Gambling has expanded throughout Illinois as the state struggles to catch up with its budget deficit. The lure of additional revenue brought support from local governments, businesses and unions. But not everyone is a fan, as some argue it takes advantage of the vulnerable among us.
One woman has spent the last two decades fighting against state-sanctioned gambling.
Anita Bedell has a nickname in the Statehouse. People refer to her as the "Church Lady," a reference to a "Saturday Night Live" skit. She's short, with gray hair and an unassuming presence. But she's tough. And relentless.
She's fought toe to toe with big-money interests determined to bring more gambling to Illinois.
On the very last day of the spring legislative session in late May, lawmakers, lobbyists and reporters had finally received the long-awaited gambling bill, consisting of hundreds of pages, before it went up for a vote.
In a packed committee room inside the Illinois Statehouse, stakeholders presented their case to legislators. And, of course, Bedell was one of them. Pressed for time, lawmakers gave her only three minutes to talk.
That's how most gambling hearings unravel for Bedell, who is almost always last to speak and usually testifies to legislators whose minds are made up. By the time it's her turn, some legislators have already submitted their vote and have left the hearing before it's over. It's almost a David and Goliath type of situation, except in her case, David rarely wins.
They give her a few moments to make her case, then move along with their plans to vote a measure out of committee. Bedell is often steamrolled. But she keeps her cool.
Paul Black, director of communications for the Illinois Great Rivers Conference of the United Methodist Church, says he's never seen her angry in the 25 years he's known her.
"There have been times I've said – 'Anita how in the world can you sit there and just do that?' And she says – 'I don't want them to know they're getting to me.' And she'll sit there and just take it," he says.
Bedell leads the nonprofit Illinois Church Action on Alcohol and Addiction Problems. It began as a prohibition group in the 1800s. Bedell – who was born in Highland, Illinois, and raised in Pocahontas, Illinois – joined in 1994. That's just after the state legalized riverboat gambling.
Bedell says when gambling started to grow, the group expanded.
"And the first thing that struck me is that no one was speaking up. The media was all about the money that was going to come in, all the economic development. So, in 1992, our organization got involved in the gambling issue."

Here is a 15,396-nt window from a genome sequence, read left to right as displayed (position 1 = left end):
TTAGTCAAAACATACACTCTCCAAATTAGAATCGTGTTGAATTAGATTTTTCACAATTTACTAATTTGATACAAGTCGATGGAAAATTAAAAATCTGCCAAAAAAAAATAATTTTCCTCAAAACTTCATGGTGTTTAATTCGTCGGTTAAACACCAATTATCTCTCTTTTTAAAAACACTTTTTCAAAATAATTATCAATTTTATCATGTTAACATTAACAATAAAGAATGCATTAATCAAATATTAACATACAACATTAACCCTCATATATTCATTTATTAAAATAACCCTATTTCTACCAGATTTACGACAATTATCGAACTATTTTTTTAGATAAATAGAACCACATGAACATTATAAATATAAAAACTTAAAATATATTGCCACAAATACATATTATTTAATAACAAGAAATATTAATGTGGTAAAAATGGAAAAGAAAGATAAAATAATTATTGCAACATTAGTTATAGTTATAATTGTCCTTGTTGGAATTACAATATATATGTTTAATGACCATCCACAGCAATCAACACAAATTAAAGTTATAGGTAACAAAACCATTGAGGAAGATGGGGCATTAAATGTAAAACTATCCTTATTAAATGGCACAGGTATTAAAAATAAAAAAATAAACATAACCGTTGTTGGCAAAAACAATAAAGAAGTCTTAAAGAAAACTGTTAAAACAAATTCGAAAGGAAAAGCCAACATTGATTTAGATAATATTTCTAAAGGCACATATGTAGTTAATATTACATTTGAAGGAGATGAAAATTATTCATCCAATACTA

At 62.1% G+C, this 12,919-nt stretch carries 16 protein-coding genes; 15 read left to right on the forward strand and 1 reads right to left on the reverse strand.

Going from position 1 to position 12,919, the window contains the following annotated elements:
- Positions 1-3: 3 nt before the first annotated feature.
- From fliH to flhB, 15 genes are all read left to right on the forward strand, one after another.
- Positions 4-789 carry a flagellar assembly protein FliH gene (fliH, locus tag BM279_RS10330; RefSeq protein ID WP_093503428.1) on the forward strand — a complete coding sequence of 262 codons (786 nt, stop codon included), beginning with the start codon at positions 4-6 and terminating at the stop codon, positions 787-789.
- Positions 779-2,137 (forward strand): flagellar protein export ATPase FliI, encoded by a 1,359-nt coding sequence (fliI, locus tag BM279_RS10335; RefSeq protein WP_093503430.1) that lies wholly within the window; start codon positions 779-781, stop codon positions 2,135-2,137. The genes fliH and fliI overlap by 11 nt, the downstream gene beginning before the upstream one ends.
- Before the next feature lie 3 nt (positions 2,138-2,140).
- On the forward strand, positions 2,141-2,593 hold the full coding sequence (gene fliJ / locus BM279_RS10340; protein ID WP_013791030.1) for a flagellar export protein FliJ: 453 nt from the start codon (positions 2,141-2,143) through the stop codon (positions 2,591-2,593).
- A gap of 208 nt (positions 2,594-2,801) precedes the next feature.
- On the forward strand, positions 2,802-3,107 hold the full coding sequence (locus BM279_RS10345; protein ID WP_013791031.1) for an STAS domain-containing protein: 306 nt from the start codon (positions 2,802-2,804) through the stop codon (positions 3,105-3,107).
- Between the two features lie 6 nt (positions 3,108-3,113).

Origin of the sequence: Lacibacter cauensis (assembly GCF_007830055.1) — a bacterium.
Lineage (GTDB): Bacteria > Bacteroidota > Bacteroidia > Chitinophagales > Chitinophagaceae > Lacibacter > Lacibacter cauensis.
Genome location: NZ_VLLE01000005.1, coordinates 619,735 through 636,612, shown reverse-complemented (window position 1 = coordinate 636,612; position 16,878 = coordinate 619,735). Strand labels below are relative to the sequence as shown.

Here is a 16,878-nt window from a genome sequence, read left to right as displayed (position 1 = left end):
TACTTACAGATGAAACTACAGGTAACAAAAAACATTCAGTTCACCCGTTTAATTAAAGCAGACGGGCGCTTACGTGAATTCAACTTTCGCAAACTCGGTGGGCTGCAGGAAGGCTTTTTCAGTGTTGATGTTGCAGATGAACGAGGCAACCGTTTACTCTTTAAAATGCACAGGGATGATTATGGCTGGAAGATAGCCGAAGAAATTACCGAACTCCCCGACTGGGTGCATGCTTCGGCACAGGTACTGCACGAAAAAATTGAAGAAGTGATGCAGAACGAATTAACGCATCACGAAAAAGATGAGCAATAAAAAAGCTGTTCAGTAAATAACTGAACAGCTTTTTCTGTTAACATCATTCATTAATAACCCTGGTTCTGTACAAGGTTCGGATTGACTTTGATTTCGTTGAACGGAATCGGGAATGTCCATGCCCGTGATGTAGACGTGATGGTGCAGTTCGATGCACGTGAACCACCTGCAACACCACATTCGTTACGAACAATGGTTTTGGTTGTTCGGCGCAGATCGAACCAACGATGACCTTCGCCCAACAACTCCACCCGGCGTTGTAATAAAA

Today, gambling expansion isn't the only thing on Bedell's mind. Adults will legally be able to buy and use cannabis in January. Bedell says she traveled across the state during the summer to get local governments to ban sales. The Naperville City Council, for example, recently voted to ban sales.
"Since they [lawmakers] passed the law, we are getting calls from churches, from pastors, from grassroots people who are very upset at this legislation and they want to do something," she says.
Bedell says the state should not line its pockets with money from those suffering from addiction. And she has firsthand experience seeing the struggles addiction can bring.
Her views were formed as a young woman who babysat for a family with gambling addiction.
"I didn't eat lunch so the girls would have food to eat. The mother bought some groceries after she won a bet at the racetrack. At the end of the week, she had no money left to pay me," Bedell says.
While some might call her the "church lady," Bedell's lobbying style sticks to numbers and facts – not morality.
"Some of the hard, hard-core people didn't want to hear it, they would just roll their eyes," says former state Senator Mike Jacobs, a Democrat who worked on gambling legislation during his nine-year tenure. His father, state Senator Denny Jacobs, was behind the state's first casino bill in the 1980s.
Jacobs says Bedell's style is like citizen activism, which he admires. "Anita Bedell was one of those people who complained about government and tried to do something about it. But I think at the end of the day, the most impressive thing about Anita is that she had an idea and just implemented it."
Jacobs says gambling bills past and present have gone through small changes due to her lobbying work.
Even within her own organization, Bedell has been a controversial figure. At first, she says, some wondered if she'd be the right person to lead the opposition.
"When I first started speaking out against gambling, one of my board members said, 'You are absolutely the wrong person for this.' And then he stopped and said, 'You know, that might be a good thing because they'll never expect anything for the things you have to say.'"
Despite the powerful lobbying groups behind both the recreational cannabis and gambling bills, Bedell says she doesn't feel discouraged. She says she works for the people who don't have a voice in politics.
Sharon Brown, executive director of Kumler Outreach Ministries in Springfield, says she sees Bedell's motivation stem from a strong sense of conviction.
"She could be very disappointed, she could be very frustrated with the issues she works on, but I think that she remains grounded in who she's serving and why she's doing what she's doing."
Bedell says, while the road hasn't always been easy, she's ready for what's to come.
"Again, I never expected to be here this long, but I just thought, the Lord put me here, he kept me here, and he keeps sending people to help."
As gambling and recreational cannabis spread through Illinois, Bedell says she's not going anywhere.
Daisy Contreras is reporter for NPR Illinois 91.9 UIS where this article first appeared as an Illinois Issues feature.